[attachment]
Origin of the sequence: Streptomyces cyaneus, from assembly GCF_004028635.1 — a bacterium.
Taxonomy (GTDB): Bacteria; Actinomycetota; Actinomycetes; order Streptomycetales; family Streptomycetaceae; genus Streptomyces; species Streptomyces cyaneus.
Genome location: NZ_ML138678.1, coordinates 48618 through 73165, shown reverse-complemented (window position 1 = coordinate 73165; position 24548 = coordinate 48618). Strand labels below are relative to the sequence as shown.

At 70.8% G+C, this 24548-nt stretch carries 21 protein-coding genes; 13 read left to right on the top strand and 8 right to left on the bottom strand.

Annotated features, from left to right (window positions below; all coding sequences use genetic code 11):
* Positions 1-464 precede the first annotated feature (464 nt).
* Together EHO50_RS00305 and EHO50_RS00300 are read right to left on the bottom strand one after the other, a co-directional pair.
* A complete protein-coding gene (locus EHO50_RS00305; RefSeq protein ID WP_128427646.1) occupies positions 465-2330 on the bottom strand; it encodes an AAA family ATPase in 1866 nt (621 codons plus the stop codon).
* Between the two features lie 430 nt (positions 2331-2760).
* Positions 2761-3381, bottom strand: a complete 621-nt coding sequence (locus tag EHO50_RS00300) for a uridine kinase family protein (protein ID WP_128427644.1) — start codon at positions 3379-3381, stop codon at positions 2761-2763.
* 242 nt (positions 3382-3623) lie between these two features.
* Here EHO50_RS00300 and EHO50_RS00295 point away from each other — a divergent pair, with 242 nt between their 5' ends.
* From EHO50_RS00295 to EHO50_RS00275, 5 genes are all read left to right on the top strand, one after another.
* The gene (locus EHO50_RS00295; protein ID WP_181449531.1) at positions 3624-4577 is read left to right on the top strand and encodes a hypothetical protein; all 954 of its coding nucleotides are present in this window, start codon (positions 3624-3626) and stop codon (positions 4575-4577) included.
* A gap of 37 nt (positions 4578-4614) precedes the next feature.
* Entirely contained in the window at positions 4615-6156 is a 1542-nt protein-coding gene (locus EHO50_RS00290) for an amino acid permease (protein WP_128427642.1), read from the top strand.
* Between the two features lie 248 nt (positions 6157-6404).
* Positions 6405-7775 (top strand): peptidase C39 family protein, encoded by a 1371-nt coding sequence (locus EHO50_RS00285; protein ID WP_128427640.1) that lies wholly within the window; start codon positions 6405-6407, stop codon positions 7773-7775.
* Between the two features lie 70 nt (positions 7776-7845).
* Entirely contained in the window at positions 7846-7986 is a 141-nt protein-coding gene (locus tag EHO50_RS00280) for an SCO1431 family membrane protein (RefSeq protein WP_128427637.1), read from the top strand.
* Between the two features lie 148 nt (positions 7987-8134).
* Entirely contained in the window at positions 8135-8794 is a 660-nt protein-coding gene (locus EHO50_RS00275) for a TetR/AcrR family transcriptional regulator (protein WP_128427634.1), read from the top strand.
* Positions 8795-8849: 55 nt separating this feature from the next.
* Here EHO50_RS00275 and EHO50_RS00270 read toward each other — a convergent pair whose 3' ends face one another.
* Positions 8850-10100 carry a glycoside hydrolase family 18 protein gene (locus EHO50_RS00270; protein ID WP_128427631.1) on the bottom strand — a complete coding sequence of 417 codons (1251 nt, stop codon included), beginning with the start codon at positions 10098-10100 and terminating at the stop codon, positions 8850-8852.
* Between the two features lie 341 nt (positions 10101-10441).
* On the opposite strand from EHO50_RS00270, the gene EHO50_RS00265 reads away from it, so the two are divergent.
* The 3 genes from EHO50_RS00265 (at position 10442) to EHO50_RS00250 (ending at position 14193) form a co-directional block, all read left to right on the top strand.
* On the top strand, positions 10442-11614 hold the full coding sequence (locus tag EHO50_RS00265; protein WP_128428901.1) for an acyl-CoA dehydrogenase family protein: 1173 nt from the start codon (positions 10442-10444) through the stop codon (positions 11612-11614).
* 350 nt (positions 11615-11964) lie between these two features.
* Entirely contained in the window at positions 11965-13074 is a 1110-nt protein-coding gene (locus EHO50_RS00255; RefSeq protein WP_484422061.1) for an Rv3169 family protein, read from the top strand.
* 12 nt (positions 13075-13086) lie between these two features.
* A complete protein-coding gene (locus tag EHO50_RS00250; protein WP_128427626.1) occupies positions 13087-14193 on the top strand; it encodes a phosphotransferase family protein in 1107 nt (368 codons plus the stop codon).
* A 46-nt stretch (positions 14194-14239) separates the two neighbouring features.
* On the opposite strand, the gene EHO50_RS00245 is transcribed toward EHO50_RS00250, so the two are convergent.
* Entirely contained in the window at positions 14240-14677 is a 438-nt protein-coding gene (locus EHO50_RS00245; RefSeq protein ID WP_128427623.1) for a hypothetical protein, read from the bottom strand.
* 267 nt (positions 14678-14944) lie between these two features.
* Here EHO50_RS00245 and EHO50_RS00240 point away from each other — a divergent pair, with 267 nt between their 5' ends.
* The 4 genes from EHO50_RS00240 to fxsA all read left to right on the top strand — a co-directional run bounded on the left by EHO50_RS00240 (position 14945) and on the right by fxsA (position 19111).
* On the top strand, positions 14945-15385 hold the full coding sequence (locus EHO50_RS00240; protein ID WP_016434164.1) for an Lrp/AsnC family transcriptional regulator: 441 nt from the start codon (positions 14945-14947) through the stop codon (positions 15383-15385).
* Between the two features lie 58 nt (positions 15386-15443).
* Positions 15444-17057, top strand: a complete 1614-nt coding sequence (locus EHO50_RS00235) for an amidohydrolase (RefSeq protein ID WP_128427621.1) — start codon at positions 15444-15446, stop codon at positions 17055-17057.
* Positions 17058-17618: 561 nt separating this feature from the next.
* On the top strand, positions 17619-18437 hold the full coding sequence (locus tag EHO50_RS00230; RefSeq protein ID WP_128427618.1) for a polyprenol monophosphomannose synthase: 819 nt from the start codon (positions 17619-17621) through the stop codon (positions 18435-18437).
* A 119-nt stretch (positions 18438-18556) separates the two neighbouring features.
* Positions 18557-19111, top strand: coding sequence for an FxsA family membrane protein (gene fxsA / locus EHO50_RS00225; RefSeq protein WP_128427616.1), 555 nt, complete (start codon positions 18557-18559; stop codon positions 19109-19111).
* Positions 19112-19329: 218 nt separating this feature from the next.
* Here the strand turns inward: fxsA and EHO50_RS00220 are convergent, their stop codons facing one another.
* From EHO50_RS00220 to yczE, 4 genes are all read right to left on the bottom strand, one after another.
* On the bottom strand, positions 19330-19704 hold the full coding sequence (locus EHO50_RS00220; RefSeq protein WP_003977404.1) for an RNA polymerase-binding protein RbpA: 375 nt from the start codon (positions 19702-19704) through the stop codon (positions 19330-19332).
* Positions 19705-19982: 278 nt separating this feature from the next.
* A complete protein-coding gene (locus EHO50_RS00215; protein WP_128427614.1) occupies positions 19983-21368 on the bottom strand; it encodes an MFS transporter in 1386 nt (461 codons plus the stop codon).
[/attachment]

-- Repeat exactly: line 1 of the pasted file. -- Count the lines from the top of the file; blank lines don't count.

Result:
Origin of the sequence: Streptomyces cyaneus, from assembly GCF_004028635.1 — a bacterium.